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Church asks 'why?' amid prayers, tears

The congregation gathers to seek healing for victims of the rampage and to support the suspect's family

By Dan Nakaso

LAST UPDATED: 3:27 p.m. HST, Jun 6, 2011

Youth pastor Jason Simpson presided over a somber Sunday service at the North Shore Christian Fellowship and offered no answers to explain Friday's random shooting spree allegedly by one of its own — the 28-year-old son of the church's senior pastor.

"I don't know why it happened," Simpson said as church members openly wept. "There are many people this morning who are without hope. … The only I hope I have is Jesus."

About 300 faithful gathered inside the warm, wooden Haleiwa Gym, and Simpson divided them into small clusters of prayer circles to pray out loud — or in private — for the victims of Friday's shootings, which left a mother dead and two others wounded.

The congregants held hands, bowed their heads and cried as Simpson said, "We call upon Jesus to heal the victims and families."

At one point, Simpson stepped off of the stage and sat in silence, with his head buried in hands clasped in prayer.

Toby Stangel was charged Saturday night with murder, seven counts of attempted murder and firearms charges and was being held in lieu of $5 million bail after he allegedly killed a mother of 10 and wounded two others in a 17-minute shooting spree that stretched from Kaimuki to Aiea.

Police said the shootings appeared to be unconnected and random, with no apparent motive.

Church elder Bob Prasser, a retired Hono­lulu Police Department assistant chief, told the congregants on Sunday that he and other church leaders urged Stangel's father, senior pastor the Rev. Mike Stangel, to stay in California, where he is vacationing with family.

"We asked him not to come back at this time," Prasser said. "They can't do anything for Toby at this point. None of us really can. I can't even get into the cellblock without violating rules."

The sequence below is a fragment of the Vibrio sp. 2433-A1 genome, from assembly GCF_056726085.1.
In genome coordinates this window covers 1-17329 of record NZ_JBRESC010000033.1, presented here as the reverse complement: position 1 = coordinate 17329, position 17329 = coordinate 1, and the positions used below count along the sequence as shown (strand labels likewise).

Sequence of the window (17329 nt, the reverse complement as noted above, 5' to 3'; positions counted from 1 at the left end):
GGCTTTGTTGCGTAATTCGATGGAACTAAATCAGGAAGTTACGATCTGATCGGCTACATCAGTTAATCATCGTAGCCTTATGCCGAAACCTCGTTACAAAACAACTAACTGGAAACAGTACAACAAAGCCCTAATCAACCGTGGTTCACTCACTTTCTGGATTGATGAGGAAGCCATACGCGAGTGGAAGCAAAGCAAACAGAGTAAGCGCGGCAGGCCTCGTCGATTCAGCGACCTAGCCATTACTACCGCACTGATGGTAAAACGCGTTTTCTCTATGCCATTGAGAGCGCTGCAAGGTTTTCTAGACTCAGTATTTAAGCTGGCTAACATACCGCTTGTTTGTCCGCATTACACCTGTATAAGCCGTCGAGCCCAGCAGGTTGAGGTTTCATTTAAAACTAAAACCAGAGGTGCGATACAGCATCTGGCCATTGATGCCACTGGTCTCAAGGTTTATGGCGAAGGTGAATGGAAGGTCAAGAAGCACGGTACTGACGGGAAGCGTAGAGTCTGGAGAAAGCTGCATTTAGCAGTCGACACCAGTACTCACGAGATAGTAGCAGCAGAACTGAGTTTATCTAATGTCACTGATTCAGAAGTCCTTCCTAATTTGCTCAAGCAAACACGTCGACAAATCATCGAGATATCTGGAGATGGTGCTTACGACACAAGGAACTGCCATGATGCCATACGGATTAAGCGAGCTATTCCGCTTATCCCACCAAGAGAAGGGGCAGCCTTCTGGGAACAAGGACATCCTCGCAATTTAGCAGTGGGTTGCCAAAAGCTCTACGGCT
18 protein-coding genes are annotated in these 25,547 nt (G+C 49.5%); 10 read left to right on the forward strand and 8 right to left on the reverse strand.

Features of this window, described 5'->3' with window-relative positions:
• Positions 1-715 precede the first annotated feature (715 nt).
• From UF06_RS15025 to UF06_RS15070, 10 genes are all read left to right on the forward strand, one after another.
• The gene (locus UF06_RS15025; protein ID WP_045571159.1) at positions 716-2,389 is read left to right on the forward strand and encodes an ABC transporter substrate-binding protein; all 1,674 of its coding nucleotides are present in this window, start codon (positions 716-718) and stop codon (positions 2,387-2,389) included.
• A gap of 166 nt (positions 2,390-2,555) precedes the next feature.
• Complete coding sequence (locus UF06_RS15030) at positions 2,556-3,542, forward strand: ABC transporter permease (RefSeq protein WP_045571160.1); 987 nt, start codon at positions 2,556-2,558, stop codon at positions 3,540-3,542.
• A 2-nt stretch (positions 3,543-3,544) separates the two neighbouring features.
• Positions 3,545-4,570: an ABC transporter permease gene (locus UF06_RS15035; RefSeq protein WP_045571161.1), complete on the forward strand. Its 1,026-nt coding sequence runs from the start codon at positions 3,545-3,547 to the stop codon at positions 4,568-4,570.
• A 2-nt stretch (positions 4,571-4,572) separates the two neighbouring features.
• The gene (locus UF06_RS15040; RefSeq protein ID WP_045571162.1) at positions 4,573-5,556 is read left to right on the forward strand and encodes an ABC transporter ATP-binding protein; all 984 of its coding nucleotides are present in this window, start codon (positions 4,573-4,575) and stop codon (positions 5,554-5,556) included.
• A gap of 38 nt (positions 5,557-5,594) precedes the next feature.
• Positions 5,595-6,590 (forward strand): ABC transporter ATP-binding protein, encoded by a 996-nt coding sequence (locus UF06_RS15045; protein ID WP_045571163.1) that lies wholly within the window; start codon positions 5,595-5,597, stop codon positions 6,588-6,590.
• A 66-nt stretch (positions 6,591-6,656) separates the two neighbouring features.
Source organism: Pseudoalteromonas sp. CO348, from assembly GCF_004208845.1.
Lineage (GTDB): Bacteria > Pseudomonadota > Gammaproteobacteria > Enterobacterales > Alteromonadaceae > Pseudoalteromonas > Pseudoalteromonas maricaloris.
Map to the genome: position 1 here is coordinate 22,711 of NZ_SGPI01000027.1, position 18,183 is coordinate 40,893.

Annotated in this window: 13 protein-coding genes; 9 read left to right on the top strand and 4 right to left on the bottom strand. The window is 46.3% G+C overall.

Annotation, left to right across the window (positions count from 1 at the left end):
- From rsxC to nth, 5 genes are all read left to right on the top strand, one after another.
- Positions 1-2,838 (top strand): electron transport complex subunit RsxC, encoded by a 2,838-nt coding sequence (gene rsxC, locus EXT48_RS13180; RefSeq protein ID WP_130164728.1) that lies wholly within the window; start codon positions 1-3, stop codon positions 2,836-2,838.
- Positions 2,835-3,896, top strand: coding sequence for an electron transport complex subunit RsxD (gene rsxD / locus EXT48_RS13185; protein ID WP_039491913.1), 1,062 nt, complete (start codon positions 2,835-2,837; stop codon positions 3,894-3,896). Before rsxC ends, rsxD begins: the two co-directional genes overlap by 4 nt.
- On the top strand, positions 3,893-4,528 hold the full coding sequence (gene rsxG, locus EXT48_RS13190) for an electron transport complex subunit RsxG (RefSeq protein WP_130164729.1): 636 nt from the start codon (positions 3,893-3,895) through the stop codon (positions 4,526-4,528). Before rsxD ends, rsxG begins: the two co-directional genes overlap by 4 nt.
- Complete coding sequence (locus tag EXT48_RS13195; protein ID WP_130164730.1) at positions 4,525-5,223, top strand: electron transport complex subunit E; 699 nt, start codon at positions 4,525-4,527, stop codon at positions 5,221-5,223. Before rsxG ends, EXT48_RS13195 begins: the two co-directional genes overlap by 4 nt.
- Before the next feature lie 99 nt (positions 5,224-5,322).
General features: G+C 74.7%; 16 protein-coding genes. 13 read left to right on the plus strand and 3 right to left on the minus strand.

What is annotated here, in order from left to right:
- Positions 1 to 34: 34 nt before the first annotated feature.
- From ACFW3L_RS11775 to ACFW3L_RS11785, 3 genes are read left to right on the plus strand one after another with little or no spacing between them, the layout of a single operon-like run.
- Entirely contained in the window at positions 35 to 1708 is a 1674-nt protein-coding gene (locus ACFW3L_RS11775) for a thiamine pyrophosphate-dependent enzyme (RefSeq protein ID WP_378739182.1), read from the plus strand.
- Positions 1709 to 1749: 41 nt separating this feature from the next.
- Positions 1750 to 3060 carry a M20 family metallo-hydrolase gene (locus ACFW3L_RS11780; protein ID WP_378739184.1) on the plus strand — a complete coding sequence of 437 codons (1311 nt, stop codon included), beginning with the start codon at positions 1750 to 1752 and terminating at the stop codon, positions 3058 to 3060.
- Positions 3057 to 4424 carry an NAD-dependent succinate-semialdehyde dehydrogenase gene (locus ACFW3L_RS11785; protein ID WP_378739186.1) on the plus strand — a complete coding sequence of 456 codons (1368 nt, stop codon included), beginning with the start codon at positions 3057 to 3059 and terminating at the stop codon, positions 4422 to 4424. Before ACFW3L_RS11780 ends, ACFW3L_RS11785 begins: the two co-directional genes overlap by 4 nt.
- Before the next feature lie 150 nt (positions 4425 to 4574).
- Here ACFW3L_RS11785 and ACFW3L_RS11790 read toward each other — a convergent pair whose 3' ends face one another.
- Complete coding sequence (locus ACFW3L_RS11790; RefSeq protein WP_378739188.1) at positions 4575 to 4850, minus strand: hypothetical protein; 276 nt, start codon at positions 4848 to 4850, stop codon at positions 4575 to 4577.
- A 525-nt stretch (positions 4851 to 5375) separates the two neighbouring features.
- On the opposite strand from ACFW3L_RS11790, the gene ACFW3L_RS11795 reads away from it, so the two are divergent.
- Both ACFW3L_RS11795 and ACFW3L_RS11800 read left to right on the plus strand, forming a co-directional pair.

Mike Stangel has been in constant contact with church leaders and is grateful for the hundreds of emails, phone calls, text messages and Facebook postings he has received but has been unable to return the sentiments, Prasser said.

"I'm emotionally drained from the last few days," Prasser said. "We all know that more than four lives have been shattered."

He told the gathering that Sunday's service would be a departure.

There would be no formal offering because the church leaders want to organize a "substantial" fundraiser for the victims of Friday's shooting beginning Sunday.

"We want to really help those families who are suffering," Prasser said.

And there would be no lei greeting — or customary jokes — for visitors to Sunday's service.

"Normally we make a big deal of our visitors," Prasser said. "We give you leis and have a little fun with you. … We're not in the mood to celebrate today. It's a sad morning. It's a somber morning."

He read aloud the Star- Advertiser's account of the shootings and paused — then choked up — when the coverage identified the suspect as Toby Stangel.

"Toby's facing second-degree murder charge, first-degree attempted murder — several cases — several firearms violations," Prasser said. "As of last night he had 15 felony charges against him. … We woke up this morning and hoped it was a bad dream. I think that we'll wake up and it'll all be gone. It's not gone. It's for real."

Simpson, the church's youth pastor, presided over the prayer portion of the 90-minute service with a message that only God knows the reasons for Friday's shootings.

"We're grieving, crying out, Lord," Simpson said. "We're dumbfounded, Lord. Why did this happen?"

Simpson asked why the husband of Tammy Nguyen, 54, of Palolo had to wake up without his wife — and why Nguyen's 16-year-old daughter had to see her mother shot in their van at Kapiolani Boulevard and Kapahulu Avenue around 12:43 a.m.

He then asked church members to pray for Nguyen's family.

After several moments Simpson asked his followers to pray for Kalihi resident Amie Lou Asuncion, 24, who was shot after her pickup truck allegedly was rammed by Stangel.

Simpson also had the church members pray for Salt Lake resident Samson Naupoto, 38, who slowed his SUV amid the commotion and then was shot.

"I believe, God, that you used him to save a life and avoided two deaths," Simpson said.

He asked the church members to pray for Mike Stangel and his family.

"They are absolutely devastated," Simpson told the gathering. "He wanted you to know that they covet your prayers."

Simpson then paused and finally said, "Some people on the outside probably won't get it. But when you pray for the Stangel family, Toby is a Stangel. … I'm going to ask you to pray even for Toby."

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